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Wannabe Geek

# 208956 7-Mar-2017 07:22
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My last laptop which I received from a family member used just crashed after 5+ plus years of abuse. I am looking at purchasing a new laptop to replace it. I am a bit overwhelmed by the options and companies that offer engineering laptops. I am hoping someone can give me a recommendation based on the info provided below.




Uses: high volume engineering software use as a mechanical engineering student




Software Used: Solidworks, ANSYS simulation, Microsoft Excel, Word, PowerPoint, C++, Matlab, Autodesk applications (from time to time), iTunes




Budget: $1000-$1800




I think I narrowed down my search to a couple options but am open to other suggestions. They are the following:




HP ZBook 15 Series


Asus Zenbook Series


Lenovo P50 Series




Specific questions for recommendation (pros vs cons):




Memory? 8 or 16 GB?




Processor? i5 or i7?




SSD size? 256 or 512 GB?




If I haven’t covered all the core questions or information let me know.




Thanks in advanced for the help!

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  # 1732209 7-Mar-2017 08:10
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You want a professional laptop, then double your budget at least. You're in the low to mid range consumer price range there.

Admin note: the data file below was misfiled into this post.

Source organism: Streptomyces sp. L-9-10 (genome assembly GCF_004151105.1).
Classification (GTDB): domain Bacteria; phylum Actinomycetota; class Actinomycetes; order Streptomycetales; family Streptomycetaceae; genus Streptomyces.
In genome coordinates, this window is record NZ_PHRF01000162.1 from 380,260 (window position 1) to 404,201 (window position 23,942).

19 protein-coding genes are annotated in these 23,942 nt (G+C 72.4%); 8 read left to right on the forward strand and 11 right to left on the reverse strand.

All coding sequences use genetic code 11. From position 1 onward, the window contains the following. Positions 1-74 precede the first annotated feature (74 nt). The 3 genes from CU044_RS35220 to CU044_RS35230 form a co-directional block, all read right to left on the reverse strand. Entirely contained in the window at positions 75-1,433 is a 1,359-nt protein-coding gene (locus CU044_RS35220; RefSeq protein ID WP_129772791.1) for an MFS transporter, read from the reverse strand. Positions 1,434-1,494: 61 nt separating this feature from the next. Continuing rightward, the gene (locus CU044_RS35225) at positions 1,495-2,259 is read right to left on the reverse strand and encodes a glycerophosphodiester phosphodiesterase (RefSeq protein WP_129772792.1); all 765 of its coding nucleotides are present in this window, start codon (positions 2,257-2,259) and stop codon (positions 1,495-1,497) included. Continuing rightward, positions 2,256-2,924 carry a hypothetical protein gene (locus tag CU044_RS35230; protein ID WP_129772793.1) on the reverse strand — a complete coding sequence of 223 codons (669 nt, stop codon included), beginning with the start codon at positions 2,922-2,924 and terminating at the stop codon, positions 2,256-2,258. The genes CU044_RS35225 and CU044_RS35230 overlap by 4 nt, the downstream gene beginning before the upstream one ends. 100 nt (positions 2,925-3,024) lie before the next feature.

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  # 1732254 7-Mar-2017 09:01
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Perhaps ask classmates what they have done, and your tutor may have some thoughts.  More RAM allows for opening more complex images.  Faster CPU will let the software run faster, but at the cost of battery life.  256Gb SSD is probably enough unless you want to store photos/music/movies on the laptop as well.


One of the key questions to ask will be around the graphics horsepower required for your design software.  A laptop in your price range will likely just have the on-CPU graphics which are fine for basic design tasks, but may not have the horsepower for more intensive tasks like rendering.  You may be able to find one at the upper end of your budget that has a separate dedicated (discrete) graphics chip on the motherboard.  Again, this will decrease your battery life.

"4 wheels move the body.  2 wheels move the soul."

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  # 1732854 8-Mar-2017 09:29
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At that price range, another option is entry level + gaming laptops. They are more likely to have 8+ GB RAM, SSD, and i7 M/MQ/HQ processors which are much faster than the U series battery saving ones. Maybe something like this for example: HP Omen or Dell Inspiron. I am not really a fan of these from a build quality point of view, but they pack a lot of grunt for the price: Gigabyte.


To answer your questions though i7, not U series, 16GB RAM if you can get it, 256GB SSD will be OK, but obviously 512GB will be better as you won't need to worry about space. I don't know how big the projects you will be working on are though.   

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